We rented a home in Moyock, North Carolina, just south of the Virginia line, and got an appointment for the stem cell transplant at Virginia Commonwealth University in Richmond. We had to stay at a halfway house near the hospital for the work-up and initial procedures. All was going well, and I had the stem cells harvested in October 2016. Unfortunately, I noticed a lump in my left groin, and the biopsy came back positive for NHL — specifically, anaplastic large cell lymphoma (ALCL) that expressed the protein CD30. The transplant was put on hold. I was started on Adcetris (brentuximab vedotin, a targeted drug that inhibits the activity of CD30), and after three infusions was again in remission and ready for the transplant.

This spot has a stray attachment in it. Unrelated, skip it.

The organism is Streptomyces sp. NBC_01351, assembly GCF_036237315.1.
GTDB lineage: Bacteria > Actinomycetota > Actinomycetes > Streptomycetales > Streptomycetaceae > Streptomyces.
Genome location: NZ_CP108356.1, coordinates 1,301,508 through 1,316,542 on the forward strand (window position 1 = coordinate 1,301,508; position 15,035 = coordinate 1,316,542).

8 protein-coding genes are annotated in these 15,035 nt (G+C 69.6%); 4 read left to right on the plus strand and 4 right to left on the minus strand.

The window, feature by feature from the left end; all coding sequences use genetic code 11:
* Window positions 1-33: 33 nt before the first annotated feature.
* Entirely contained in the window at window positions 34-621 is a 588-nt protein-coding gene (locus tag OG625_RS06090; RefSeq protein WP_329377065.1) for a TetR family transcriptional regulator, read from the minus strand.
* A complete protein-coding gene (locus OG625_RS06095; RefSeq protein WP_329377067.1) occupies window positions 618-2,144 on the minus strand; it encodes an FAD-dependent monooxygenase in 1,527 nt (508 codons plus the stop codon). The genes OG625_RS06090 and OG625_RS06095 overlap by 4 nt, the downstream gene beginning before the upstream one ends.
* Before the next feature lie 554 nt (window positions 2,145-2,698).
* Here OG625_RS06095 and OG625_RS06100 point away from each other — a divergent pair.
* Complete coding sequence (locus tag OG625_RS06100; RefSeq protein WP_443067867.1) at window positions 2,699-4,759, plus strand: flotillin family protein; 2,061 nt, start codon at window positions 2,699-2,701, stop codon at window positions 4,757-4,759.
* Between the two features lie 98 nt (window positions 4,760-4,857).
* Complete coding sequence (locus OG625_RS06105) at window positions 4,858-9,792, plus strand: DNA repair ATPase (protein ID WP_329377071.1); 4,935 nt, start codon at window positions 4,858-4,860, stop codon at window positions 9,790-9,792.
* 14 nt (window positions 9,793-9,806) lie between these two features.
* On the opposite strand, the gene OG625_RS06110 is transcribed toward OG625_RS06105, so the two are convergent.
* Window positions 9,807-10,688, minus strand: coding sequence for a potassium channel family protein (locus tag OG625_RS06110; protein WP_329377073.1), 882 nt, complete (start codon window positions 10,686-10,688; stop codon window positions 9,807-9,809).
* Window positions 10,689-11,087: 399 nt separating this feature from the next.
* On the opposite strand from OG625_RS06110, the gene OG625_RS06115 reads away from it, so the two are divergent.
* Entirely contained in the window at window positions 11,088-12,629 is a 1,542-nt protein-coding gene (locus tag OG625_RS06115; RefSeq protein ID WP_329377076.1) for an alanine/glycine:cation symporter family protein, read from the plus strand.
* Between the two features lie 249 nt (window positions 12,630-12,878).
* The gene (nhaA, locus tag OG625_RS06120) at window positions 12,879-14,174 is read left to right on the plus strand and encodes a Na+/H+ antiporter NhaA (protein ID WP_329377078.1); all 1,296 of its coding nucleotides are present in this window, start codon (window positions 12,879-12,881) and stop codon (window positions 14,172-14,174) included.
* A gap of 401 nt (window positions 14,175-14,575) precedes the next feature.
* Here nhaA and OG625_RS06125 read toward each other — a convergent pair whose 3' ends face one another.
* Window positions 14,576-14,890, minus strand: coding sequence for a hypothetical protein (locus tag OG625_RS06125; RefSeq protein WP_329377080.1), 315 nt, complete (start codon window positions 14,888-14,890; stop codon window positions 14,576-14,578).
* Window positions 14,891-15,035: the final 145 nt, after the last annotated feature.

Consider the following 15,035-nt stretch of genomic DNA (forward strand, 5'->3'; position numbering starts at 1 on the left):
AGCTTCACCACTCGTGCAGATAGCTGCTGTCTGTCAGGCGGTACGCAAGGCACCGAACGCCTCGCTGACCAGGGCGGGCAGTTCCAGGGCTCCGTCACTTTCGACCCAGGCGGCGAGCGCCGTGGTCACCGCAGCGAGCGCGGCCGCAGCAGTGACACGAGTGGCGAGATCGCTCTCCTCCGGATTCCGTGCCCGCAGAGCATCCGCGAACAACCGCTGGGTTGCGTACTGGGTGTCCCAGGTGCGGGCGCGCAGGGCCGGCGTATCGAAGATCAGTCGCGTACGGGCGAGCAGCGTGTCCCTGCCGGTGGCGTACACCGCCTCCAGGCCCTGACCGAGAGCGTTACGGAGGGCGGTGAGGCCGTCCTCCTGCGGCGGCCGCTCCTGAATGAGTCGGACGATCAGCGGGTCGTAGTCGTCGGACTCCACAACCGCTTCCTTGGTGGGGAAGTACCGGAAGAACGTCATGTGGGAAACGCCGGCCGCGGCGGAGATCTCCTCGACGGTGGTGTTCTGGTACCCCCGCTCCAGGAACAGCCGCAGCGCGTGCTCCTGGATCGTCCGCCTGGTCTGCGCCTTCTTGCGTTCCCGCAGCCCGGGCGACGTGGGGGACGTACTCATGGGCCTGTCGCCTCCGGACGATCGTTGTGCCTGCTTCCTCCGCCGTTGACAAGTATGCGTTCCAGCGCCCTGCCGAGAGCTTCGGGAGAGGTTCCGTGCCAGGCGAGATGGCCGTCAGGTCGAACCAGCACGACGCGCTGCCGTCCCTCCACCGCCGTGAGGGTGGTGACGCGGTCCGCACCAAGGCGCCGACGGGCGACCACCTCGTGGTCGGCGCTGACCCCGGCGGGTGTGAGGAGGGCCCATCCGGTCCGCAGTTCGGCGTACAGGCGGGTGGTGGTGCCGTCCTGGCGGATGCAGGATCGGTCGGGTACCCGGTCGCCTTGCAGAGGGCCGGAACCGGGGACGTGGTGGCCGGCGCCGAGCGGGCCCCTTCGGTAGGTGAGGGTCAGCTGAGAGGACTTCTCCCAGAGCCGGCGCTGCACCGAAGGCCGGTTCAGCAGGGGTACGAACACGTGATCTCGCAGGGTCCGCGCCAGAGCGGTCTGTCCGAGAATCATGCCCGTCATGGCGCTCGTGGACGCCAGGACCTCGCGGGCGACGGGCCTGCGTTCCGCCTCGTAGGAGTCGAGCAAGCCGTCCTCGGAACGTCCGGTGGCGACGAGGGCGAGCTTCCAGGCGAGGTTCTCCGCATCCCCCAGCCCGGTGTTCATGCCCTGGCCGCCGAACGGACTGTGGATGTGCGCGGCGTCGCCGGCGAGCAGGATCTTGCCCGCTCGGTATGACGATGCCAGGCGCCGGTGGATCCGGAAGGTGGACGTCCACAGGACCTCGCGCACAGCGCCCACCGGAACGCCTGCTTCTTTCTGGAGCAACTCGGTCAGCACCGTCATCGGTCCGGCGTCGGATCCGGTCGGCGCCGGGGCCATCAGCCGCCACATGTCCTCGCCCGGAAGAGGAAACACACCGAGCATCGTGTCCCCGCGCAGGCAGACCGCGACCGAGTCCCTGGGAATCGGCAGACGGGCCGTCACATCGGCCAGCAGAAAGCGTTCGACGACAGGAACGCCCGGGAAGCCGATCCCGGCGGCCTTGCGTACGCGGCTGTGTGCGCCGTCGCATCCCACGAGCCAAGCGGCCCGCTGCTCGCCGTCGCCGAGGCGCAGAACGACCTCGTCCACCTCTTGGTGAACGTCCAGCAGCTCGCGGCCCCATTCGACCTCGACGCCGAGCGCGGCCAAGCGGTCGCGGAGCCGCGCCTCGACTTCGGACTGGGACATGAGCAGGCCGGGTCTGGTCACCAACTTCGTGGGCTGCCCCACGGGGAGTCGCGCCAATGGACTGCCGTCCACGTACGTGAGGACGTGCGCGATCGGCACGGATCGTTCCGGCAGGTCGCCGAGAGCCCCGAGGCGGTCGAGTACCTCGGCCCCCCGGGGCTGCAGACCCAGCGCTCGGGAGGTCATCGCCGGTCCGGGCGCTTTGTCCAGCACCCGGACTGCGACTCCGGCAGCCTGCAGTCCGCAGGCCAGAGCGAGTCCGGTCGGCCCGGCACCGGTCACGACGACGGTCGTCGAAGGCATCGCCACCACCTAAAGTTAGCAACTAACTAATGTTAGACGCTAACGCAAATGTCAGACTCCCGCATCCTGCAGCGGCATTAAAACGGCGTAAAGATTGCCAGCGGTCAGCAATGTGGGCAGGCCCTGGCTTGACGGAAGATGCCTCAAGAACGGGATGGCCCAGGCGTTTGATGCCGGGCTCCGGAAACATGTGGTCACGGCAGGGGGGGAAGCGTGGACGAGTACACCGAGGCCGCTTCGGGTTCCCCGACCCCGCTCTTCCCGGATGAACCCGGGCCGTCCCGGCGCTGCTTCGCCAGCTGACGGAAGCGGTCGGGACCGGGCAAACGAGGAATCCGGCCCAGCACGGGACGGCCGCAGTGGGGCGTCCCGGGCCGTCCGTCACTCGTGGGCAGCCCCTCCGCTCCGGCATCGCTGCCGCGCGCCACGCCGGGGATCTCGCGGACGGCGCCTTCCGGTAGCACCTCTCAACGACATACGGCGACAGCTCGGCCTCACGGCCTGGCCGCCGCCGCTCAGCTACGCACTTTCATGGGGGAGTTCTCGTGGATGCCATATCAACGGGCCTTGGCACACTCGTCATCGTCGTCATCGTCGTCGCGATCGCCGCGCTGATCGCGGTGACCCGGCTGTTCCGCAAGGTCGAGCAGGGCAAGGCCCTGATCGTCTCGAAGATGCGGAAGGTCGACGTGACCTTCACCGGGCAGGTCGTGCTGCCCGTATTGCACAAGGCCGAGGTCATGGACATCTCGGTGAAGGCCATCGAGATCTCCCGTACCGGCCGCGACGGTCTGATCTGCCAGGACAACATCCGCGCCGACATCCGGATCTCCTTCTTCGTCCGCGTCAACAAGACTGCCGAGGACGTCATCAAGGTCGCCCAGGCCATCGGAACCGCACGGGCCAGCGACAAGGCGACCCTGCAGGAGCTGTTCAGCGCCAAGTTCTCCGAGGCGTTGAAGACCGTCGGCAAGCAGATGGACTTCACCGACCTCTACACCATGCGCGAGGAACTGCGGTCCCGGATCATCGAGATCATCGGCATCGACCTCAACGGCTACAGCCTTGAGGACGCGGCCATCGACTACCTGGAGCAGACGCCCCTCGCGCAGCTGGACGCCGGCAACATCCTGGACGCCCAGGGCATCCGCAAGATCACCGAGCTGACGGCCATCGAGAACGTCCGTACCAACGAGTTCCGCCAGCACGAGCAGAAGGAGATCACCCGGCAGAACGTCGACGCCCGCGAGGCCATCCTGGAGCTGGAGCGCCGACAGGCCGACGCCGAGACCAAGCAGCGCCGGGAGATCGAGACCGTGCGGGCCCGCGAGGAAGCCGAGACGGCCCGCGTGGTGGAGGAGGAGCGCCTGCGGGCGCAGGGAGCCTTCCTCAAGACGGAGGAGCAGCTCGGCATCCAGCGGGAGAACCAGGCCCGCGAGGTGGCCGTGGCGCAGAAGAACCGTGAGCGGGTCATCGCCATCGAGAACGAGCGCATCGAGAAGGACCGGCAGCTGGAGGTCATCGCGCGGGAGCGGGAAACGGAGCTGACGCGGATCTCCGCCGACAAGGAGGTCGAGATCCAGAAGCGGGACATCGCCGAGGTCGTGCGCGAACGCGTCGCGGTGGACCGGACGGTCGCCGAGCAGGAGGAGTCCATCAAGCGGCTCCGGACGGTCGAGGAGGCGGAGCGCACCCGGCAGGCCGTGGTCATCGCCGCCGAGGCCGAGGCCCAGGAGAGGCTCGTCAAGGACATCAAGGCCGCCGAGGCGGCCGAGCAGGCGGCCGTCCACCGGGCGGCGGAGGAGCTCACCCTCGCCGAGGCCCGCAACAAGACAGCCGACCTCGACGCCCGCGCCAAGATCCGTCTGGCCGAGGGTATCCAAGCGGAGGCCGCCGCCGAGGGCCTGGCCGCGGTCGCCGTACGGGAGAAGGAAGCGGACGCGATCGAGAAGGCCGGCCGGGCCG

While at the halfway house, I learned from a patient that Virginia Oncology in Norfolk performed autologous stem cell transplants, and we discussed an appointment with them when we saw our primary oncologist on return from Richmond. We were referred to Dr. Dean S. McGaughey at Virginia Oncology and, after more testing and conferencing, were accepted into his program. I would stay in a Residence Inn near the clinic and the transplant would be done on an outpatient basis.
We met Xuan — pronounced “Swan” – at the clinic and she explained the process to us, gave us a tour of the facility and had us watch a video in one of the private rooms.